Antics with Semantics or How to Insure the Invisible Partner (update)
Good news for non-heterosexual households in Michigan. Michigan State University has a plan to continue providing benefits to persons formerly known as “domestic partners.” (Suddenly I feel like Prince!) Now these family members will be called “other eligible individuals” for the sake of conforming to the restrictively interpreted language of Michigan’s man/woman marriage amendment. MSU will begin a pilot program with the new language July 1 and review it annually.
According to a June 15 piece from Inside Higher Ed, “The new policy doesn’t distinguish between same-sex and opposite-sex living arrangements, and in fact it would cover people who aren’t really couples in any sense, but who merely share a home.”
The message in Michigan seems to be: if you are gay or lesbian and in a committed relationship, in order to receive the employment benefits that accrue to heterosexuals in partnered relationships, your relationship must be rendered invisible. If your relationship is invisible, you can have benefits. The proponents of the marriage amendment said they didn’t want to take benefits away from anyone, just clarify the definition of marriage. Mission accomplished.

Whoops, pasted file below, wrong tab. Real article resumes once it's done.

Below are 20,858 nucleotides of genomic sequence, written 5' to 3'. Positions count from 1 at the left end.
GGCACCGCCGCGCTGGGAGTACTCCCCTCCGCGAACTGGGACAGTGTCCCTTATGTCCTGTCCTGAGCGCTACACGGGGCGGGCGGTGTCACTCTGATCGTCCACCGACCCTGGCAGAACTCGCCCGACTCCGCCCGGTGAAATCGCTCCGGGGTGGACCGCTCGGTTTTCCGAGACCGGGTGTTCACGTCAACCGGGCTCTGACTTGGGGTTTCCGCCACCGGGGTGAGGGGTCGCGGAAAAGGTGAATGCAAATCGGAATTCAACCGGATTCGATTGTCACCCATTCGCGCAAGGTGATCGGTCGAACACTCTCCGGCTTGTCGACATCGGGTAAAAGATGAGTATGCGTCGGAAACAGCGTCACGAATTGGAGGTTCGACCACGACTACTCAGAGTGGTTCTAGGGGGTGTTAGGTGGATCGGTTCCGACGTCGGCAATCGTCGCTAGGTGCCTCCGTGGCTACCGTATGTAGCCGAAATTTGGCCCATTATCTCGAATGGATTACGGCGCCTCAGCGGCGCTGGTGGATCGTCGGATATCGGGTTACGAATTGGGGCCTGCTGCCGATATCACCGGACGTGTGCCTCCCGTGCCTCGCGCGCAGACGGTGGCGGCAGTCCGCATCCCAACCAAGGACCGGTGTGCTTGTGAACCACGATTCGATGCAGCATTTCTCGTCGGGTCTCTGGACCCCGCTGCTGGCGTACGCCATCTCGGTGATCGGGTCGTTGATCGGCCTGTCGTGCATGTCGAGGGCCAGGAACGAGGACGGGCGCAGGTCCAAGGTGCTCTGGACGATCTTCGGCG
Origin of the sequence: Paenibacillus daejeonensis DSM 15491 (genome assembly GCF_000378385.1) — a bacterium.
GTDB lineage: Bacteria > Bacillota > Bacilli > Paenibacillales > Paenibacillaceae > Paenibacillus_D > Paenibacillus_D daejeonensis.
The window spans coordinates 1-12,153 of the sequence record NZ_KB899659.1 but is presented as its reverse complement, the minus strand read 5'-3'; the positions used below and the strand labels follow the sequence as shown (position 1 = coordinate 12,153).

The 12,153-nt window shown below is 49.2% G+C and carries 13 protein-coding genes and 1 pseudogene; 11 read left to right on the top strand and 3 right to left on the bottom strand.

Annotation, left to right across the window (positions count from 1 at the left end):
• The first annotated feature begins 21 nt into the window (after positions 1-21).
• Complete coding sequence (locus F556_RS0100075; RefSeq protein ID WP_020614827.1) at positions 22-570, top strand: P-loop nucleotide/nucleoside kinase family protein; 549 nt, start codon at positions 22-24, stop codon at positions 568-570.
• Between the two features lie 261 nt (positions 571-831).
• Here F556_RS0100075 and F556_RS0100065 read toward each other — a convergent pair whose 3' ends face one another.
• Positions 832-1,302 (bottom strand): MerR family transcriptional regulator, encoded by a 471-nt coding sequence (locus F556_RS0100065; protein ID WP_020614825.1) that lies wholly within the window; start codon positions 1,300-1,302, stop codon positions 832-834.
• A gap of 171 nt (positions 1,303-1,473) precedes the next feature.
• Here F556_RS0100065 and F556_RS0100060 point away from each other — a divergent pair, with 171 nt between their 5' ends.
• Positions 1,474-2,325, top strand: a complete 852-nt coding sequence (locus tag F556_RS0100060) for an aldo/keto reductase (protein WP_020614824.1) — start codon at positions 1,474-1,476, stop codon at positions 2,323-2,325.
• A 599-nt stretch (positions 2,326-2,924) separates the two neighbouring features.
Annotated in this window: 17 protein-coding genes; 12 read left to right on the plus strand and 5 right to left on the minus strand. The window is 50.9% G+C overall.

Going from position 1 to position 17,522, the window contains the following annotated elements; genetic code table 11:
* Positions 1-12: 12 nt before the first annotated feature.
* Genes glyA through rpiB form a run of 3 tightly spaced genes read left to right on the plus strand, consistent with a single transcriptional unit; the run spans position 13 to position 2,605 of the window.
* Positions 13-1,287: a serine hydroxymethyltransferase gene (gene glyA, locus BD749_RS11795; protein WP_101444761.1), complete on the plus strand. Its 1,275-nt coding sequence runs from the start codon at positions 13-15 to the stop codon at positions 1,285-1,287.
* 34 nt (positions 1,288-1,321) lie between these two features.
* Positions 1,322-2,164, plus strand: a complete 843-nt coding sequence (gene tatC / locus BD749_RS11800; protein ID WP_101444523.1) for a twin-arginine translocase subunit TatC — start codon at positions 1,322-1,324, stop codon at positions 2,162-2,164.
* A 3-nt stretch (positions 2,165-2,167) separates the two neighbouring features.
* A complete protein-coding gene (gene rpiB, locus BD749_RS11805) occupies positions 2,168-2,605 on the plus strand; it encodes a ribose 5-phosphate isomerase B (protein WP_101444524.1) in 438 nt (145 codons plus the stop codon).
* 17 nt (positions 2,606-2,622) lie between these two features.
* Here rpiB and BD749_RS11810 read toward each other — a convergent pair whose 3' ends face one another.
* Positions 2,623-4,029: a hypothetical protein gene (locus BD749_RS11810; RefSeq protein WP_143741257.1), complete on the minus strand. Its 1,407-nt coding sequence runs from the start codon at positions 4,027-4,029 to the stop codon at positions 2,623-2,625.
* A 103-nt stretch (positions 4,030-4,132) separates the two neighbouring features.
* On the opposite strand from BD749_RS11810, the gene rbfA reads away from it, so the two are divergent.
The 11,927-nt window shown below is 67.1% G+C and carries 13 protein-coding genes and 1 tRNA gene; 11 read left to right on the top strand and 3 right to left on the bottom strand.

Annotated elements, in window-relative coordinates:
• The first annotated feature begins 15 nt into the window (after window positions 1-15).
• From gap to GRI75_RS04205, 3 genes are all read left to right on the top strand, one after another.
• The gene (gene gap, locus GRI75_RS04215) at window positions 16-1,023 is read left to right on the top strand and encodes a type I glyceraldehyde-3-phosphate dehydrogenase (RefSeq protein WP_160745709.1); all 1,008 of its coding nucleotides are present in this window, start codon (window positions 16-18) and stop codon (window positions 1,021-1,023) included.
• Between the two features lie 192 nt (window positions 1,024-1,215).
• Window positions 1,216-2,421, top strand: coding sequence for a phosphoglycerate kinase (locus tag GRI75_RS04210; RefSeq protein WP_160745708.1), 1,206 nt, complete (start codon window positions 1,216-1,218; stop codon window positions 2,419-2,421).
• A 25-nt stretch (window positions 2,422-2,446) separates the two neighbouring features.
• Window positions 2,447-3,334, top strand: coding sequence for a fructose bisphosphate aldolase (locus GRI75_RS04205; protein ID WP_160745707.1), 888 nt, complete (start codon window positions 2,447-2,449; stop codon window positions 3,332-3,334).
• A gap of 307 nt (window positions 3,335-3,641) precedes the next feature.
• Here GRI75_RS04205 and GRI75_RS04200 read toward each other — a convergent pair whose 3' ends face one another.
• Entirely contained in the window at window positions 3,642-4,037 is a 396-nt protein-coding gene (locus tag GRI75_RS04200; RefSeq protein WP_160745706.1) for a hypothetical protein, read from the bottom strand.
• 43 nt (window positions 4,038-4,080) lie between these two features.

Update: Late this morning, University of Michigan announced,”Effective Jan. 1, 2008, a new category of dependent called Other Qualified Adult (OQA) is being offered to all benefits-eligible U-M employees. A set of specific eligibility requirements defines the criteria required for OQA coverage.”
OQAs or OEIs? Neither has the same ring as “spouse.”
(cross posted at http://ourmichigan.b…)